While the GDI calls them “invaders,” the Brotherhood of Nod hails them as “visitors.” At some point during C&C3’s 30-mission singleplayer campaign, all becomes clear. You start by choosing either the GDI or Brotherhood of Nod—but by the game’s end, you’ll be crushing humans under foot, tentacle, and/or pseudopod. In order to tell this apocalyptic tale, EA assembled a team of screenwriters, producers, directors, and even MIT eggheads to hash out the campaign’s story line. Executive producer Mike Verdu promises the plot follows right in the footsteps of previous C&C Tiberian titles—he even talks about incorporating limited branching elements during the single-player experience. Your first mission in the GDI campaign in Germany, for example, is a recon sweep through Munich. After its successful completion, you may choose between confronting the alien menace in either Cologne or Frankfurt. Choose Cologne, and you’ll liberate an airfield that will provide air support for you in the Frankfurt scenario. Opt for Frankfurt, and you’ll get extra tanks in Cologne. Ultimately, though, Verdu insists that “no matter what order you do the missions, the story will unfold coherently and end in a satisfying way.”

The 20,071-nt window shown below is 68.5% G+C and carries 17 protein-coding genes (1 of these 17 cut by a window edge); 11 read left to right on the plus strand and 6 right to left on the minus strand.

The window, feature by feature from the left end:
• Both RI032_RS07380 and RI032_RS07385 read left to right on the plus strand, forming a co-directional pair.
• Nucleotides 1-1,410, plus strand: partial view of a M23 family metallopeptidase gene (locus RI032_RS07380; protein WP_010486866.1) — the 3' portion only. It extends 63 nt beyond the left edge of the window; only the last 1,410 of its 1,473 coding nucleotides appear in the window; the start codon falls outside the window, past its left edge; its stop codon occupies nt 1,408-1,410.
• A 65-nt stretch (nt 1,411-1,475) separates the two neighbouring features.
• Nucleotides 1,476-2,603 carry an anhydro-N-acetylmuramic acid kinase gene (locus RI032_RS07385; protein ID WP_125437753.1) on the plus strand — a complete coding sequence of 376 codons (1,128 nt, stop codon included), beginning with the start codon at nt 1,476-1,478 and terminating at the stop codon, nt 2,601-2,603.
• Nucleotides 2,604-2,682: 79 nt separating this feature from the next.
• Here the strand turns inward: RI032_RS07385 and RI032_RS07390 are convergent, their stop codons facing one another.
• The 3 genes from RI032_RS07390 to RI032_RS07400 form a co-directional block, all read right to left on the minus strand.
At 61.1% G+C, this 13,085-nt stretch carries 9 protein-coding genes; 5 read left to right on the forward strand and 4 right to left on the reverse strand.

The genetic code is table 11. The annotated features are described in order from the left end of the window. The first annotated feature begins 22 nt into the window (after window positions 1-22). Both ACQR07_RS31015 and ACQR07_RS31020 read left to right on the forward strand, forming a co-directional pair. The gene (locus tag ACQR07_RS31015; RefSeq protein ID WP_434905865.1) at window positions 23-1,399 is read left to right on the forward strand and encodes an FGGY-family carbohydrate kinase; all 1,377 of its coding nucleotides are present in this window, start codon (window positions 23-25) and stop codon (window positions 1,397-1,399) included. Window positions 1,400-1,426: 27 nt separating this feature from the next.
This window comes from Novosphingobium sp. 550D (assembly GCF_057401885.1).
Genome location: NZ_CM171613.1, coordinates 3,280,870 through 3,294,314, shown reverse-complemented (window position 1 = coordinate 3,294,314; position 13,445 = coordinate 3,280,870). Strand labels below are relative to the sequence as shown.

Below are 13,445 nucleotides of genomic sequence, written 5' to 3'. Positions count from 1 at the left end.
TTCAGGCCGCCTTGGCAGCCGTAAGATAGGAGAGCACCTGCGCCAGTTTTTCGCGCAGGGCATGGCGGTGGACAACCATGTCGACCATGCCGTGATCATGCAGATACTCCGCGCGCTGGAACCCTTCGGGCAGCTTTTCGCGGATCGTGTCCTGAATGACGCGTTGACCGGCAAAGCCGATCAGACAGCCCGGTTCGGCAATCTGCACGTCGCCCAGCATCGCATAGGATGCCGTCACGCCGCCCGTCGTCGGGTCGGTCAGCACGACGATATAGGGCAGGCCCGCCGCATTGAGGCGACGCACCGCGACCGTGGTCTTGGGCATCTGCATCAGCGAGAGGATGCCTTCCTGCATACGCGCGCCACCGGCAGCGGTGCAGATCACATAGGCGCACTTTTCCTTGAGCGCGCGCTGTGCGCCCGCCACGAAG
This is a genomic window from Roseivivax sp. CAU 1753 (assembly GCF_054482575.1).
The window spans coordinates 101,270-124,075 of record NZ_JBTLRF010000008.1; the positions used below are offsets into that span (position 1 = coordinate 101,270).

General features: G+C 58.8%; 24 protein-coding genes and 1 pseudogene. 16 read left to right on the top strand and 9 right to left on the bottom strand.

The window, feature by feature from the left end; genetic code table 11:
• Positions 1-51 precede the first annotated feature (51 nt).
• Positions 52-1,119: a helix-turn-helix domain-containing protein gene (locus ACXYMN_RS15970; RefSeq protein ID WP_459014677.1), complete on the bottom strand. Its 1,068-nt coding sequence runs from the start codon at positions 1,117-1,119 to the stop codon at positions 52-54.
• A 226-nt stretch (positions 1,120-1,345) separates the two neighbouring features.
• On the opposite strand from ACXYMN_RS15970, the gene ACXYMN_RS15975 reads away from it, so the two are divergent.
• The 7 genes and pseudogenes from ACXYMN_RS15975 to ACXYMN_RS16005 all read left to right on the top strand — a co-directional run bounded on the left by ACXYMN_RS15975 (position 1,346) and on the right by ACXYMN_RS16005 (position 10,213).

Even though the calendar in EA’s Los Angeles office says 2006, the first thing you see in the
single-player campaign is full-motion video—a nod to 1996 and the Velveeta-dripping salad days of FMV. Tiberium Wars’ cast includes fanboy fave Joe Kucan returning as Kane (see “Raising Kane,” pg. 73). Watching his back is a veritable who’s-who of sci-fi stars, including Josh Holloway
(Sawyer from Lost), Tricia Helfer (Number Six from the new Battlestar Galactica), and Lando “Billy Dee Williams” Calrissian, just to name a few. The cut-scenes hit that sweet-spot level of camp: just east of Pacino, a bit west of Shatner. The “cinematic” vibe extends beyond cutscenes.